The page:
There are many diverse reasons people claim to support marijuana legalization but almost everyone who opposes it cites health and safety concerns. This was the result of a new study by the Barna Group.
The study found there is no one overwhelming reason people say they support legalization. For some, economic arguments are the most persuasive while others cite its relative safety, or the fact people are going to smoke pot anyway. According to Barna Group, the top reasons people claim they back legalization are:
14% – It is not any worse than alcohol or tobacco
14% – Legalization could be good for the economy
13% – Possible medical benefits
09% – At least not as bad as other drugs
08% – People will use it regardless of its legality
By comparison among people who oppose legalization almost everyone pointed to health or safety concerns.
09% – Marijuana is not good for you
09% – There is a substantial risk of driving impairment
06% – Concerned about the danger of abuse or addiction
06% – Point to pot’s reputation as a gateway drug
04% – Say drugs, in general, should not be for personal recreational use
While undoing decades of anti-marijuana government propaganda is not easy, this provides insight into where the marijuana reform movement’s outreach might be most fruitful. Repeatedly highlighting the science which shows marijuana’s potential medical benefits, indicates it is relatively benign for individuals, and doesn’t cause as significant impairment behind the wheel as alcohol could really help change some minds.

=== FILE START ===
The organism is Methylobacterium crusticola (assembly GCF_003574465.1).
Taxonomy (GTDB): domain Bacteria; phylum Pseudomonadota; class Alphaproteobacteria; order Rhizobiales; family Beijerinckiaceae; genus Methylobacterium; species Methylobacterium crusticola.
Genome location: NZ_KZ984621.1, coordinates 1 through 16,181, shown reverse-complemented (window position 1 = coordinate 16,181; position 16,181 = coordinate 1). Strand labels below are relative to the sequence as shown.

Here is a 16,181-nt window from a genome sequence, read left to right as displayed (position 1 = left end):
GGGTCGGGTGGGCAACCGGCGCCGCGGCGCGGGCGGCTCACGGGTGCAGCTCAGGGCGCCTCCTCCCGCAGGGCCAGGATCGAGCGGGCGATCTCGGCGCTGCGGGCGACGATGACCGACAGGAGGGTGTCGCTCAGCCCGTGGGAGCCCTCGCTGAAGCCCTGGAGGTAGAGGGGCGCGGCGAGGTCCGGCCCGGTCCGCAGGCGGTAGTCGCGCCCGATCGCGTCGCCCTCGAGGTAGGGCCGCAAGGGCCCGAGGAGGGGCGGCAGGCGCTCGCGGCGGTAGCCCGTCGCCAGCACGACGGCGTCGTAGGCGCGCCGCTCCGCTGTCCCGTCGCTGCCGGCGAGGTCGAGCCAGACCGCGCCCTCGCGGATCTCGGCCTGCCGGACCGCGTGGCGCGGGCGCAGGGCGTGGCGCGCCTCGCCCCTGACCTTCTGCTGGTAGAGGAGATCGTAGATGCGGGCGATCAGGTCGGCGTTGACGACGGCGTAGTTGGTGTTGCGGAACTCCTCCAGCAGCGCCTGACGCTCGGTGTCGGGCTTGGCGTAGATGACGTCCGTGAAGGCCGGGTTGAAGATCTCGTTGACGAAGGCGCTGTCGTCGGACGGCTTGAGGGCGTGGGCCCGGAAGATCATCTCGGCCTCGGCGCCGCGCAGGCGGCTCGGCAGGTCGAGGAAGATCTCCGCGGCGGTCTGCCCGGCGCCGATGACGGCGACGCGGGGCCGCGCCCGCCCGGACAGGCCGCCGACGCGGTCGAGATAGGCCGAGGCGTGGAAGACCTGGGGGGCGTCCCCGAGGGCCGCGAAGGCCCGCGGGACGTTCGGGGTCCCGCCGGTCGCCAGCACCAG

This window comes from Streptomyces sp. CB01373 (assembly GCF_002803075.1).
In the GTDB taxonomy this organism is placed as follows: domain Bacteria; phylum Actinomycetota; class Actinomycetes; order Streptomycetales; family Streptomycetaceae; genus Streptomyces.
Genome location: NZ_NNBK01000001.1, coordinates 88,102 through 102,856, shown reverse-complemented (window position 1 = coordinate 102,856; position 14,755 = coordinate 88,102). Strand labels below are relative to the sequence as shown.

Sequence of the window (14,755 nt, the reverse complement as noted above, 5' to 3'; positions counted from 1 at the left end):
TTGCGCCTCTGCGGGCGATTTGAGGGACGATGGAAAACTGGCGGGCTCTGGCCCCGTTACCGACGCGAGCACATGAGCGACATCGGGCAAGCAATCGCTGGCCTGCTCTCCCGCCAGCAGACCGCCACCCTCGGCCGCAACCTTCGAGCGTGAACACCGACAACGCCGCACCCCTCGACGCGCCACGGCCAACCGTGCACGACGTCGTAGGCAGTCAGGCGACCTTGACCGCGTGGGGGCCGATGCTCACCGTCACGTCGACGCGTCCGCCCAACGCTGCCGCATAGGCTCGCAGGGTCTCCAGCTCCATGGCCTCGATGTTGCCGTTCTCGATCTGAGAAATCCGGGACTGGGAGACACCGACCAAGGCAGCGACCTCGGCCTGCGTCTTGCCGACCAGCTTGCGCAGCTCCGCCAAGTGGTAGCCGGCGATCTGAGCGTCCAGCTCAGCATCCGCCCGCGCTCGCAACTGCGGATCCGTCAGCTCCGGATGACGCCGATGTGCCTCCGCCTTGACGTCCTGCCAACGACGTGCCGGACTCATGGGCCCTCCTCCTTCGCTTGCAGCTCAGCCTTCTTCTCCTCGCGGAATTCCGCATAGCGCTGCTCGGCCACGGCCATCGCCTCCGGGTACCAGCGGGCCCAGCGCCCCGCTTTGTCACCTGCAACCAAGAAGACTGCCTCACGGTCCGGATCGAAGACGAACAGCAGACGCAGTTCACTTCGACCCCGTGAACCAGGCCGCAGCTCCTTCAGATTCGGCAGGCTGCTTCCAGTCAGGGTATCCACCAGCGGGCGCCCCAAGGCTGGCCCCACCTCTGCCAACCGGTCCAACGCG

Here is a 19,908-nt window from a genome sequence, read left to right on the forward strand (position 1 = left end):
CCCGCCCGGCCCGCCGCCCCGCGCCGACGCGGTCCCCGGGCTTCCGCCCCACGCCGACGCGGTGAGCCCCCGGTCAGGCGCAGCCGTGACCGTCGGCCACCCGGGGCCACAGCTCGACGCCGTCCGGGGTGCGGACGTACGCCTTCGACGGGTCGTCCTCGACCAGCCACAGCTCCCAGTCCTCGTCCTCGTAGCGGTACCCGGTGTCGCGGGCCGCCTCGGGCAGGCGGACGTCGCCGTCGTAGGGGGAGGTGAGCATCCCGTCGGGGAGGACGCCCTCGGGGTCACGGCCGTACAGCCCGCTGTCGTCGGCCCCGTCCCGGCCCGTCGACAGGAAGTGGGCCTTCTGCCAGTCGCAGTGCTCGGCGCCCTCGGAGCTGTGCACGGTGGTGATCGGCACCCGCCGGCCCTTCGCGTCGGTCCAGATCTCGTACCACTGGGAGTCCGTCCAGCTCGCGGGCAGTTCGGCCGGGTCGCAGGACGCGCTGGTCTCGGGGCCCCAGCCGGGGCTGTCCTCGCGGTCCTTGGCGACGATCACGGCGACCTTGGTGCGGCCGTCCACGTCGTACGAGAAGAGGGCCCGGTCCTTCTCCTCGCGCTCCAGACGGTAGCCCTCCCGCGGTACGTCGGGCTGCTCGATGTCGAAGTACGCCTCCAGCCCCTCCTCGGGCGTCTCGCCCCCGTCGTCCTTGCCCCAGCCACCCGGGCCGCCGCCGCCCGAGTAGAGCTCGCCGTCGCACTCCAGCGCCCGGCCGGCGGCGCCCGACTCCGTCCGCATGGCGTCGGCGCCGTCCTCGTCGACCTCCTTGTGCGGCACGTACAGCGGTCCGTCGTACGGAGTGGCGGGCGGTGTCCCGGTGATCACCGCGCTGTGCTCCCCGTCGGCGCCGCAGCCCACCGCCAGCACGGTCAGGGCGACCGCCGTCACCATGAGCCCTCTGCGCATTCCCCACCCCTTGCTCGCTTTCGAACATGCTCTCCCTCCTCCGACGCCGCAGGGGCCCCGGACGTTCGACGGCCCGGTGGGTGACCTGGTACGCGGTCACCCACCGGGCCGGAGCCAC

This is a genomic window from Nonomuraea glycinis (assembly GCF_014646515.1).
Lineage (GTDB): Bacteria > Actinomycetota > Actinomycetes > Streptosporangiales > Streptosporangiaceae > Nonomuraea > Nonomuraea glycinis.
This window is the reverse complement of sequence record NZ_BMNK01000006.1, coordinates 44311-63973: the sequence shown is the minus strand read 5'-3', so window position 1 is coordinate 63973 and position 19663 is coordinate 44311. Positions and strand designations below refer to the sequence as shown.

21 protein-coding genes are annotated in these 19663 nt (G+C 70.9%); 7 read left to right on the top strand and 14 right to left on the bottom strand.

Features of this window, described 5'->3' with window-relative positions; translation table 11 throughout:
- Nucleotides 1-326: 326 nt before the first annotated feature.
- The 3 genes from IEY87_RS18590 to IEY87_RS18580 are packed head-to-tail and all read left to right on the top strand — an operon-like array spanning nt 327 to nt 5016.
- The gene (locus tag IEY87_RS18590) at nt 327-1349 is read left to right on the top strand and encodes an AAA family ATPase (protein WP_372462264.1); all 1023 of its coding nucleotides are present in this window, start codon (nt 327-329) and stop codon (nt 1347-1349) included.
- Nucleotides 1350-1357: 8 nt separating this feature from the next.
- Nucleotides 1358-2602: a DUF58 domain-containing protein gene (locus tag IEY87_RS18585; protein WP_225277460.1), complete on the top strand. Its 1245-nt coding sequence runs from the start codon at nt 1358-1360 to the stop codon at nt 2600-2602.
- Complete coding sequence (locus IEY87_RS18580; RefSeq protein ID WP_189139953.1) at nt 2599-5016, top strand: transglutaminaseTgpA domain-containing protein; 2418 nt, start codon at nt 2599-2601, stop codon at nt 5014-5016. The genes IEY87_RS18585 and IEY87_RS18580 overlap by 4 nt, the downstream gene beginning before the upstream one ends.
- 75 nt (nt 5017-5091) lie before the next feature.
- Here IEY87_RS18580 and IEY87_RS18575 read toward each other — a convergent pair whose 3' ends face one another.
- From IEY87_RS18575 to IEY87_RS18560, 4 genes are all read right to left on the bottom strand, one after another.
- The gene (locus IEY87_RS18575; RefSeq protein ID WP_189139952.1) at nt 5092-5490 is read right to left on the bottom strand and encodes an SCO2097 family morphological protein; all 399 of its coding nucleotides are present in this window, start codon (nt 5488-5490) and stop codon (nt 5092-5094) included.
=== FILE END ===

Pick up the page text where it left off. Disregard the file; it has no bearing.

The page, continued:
Of course opponents of legalization read the same polls, which is why trying to hype the perceived dangers of pot has long been their main argument.
One note of caution: this is the type of question some people will lie to surveyors, and even themselves, about. People might feel induced to provide a more rational sounding answer to justify their opinion, even if that is not the true reason for their position. No amount of public health research will change their position if their opposition to marijuana is really based on some unrelated reason they aren’t talking about.
Jon Walker is the author of After Legalization: Understanding the future of marijuana policy
Image by Sam Churchill under Creative Commons license